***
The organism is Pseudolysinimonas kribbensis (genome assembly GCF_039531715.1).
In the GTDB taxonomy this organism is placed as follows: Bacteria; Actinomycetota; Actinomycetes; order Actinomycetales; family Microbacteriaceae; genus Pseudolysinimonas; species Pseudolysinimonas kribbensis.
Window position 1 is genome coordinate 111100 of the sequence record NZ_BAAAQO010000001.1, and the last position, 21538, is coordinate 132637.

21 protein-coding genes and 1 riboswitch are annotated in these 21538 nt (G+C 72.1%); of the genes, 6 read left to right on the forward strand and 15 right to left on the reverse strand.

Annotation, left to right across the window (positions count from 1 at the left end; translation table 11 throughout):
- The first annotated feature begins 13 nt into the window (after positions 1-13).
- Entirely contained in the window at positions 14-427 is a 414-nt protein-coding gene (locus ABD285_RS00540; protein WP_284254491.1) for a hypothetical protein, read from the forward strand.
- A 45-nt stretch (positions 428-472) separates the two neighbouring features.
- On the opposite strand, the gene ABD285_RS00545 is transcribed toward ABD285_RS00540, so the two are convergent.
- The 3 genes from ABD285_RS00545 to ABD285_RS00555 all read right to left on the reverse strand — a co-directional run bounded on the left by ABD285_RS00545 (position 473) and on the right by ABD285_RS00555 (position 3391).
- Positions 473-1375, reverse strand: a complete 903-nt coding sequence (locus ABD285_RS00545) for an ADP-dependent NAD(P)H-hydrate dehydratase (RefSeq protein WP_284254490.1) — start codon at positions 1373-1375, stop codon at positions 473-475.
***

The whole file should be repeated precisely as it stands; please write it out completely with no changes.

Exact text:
The organism is Pseudolysinimonas kribbensis (genome assembly GCF_039531715.1).
In the GTDB taxonomy this organism is placed as follows: Bacteria; Actinomycetota; Actinomycetes; order Actinomycetales; family Microbacteriaceae; genus Pseudolysinimonas; species Pseudolysinimonas kribbensis.
Window position 1 is genome coordinate 111100 of the sequence record NZ_BAAAQO010000001.1, and the last position, 21538, is coordinate 132637.

21 protein-coding genes and 1 riboswitch are annotated in these 21538 nt (G+C 72.1%); of the genes, 6 read left to right on the forward strand and 15 right to left on the reverse strand.

Annotation, left to right across the window (positions count from 1 at the left end; translation table 11 throughout):
- The first annotated feature begins 13 nt into the window (after positions 1-13).
- Entirely contained in the window at positions 14-427 is a 414-nt protein-coding gene (locus ABD285_RS00540; protein WP_284254491.1) for a hypothetical protein, read from the forward strand.
- A 45-nt stretch (positions 428-472) separates the two neighbouring features.
- On the opposite strand, the gene ABD285_RS00545 is transcribed toward ABD285_RS00540, so the two are convergent.
- The 3 genes from ABD285_RS00545 to ABD285_RS00555 all read right to left on the reverse strand — a co-directional run bounded on the left by ABD285_RS00545 (position 473) and on the right by ABD285_RS00555 (position 3391).
- Positions 473-1375, reverse strand: a complete 903-nt coding sequence (locus ABD285_RS00545) for an ADP-dependent NAD(P)H-hydrate dehydratase (RefSeq protein WP_284254490.1) — start codon at positions 1373-1375, stop codon at positions 473-475.